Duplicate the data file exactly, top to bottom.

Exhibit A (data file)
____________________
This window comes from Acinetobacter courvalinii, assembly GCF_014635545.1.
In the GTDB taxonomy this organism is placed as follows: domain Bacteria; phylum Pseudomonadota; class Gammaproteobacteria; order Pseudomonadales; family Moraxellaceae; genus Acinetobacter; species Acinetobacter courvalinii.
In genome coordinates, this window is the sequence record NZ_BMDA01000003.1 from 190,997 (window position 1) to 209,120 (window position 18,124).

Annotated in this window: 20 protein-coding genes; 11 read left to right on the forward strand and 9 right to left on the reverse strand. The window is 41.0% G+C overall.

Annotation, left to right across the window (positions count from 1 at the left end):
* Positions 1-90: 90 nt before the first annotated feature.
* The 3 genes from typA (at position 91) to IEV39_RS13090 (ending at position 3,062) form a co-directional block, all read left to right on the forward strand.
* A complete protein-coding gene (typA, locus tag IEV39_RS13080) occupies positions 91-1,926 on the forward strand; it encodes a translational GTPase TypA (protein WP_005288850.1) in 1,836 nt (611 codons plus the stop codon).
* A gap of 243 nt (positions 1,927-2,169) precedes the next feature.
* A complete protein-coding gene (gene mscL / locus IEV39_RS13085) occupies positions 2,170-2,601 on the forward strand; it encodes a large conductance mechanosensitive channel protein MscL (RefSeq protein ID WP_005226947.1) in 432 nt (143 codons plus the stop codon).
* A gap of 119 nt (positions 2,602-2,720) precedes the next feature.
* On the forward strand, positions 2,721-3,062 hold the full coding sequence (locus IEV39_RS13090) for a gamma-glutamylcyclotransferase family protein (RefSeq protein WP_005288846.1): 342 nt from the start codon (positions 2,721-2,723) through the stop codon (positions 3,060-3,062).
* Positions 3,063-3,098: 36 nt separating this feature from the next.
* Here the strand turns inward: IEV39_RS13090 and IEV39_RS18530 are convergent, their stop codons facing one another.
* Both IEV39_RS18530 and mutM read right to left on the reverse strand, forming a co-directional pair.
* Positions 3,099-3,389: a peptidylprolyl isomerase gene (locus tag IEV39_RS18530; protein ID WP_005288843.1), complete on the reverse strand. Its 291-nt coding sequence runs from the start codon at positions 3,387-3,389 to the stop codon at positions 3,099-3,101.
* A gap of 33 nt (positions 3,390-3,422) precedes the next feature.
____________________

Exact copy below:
This window comes from Acinetobacter courvalinii, assembly GCF_014635545.1.
In the GTDB taxonomy this organism is placed as follows: domain Bacteria; phylum Pseudomonadota; class Gammaproteobacteria; order Pseudomonadales; family Moraxellaceae; genus Acinetobacter; species Acinetobacter courvalinii.
In genome coordinates, this window is the sequence record NZ_BMDA01000003.1 from 190,997 (window position 1) to 209,120 (window position 18,124).

Annotated in this window: 20 protein-coding genes; 11 read left to right on the forward strand and 9 right to left on the reverse strand. The window is 41.0% G+C overall.

Annotation, left to right across the window (positions count from 1 at the left end):
* Positions 1-90: 90 nt before the first annotated feature.
* The 3 genes from typA (at position 91) to IEV39_RS13090 (ending at position 3,062) form a co-directional block, all read left to right on the forward strand.
* A complete protein-coding gene (typA, locus tag IEV39_RS13080) occupies positions 91-1,926 on the forward strand; it encodes a translational GTPase TypA (protein WP_005288850.1) in 1,836 nt (611 codons plus the stop codon).
* A gap of 243 nt (positions 1,927-2,169) precedes the next feature.
* A complete protein-coding gene (gene mscL / locus IEV39_RS13085) occupies positions 2,170-2,601 on the forward strand; it encodes a large conductance mechanosensitive channel protein MscL (RefSeq protein ID WP_005226947.1) in 432 nt (143 codons plus the stop codon).
* A gap of 119 nt (positions 2,602-2,720) precedes the next feature.
* On the forward strand, positions 2,721-3,062 hold the full coding sequence (locus IEV39_RS13090) for a gamma-glutamylcyclotransferase family protein (RefSeq protein WP_005288846.1): 342 nt from the start codon (positions 2,721-2,723) through the stop codon (positions 3,060-3,062).
* Positions 3,063-3,098: 36 nt separating this feature from the next.
* Here the strand turns inward: IEV39_RS13090 and IEV39_RS18530 are convergent, their stop codons facing one another.
* Both IEV39_RS18530 and mutM read right to left on the reverse strand, forming a co-directional pair.
* Positions 3,099-3,389: a peptidylprolyl isomerase gene (locus tag IEV39_RS18530; protein ID WP_005288843.1), complete on the reverse strand. Its 291-nt coding sequence runs from the start codon at positions 3,387-3,389 to the stop codon at positions 3,099-3,101.
* A gap of 33 nt (positions 3,390-3,422) precedes the next feature.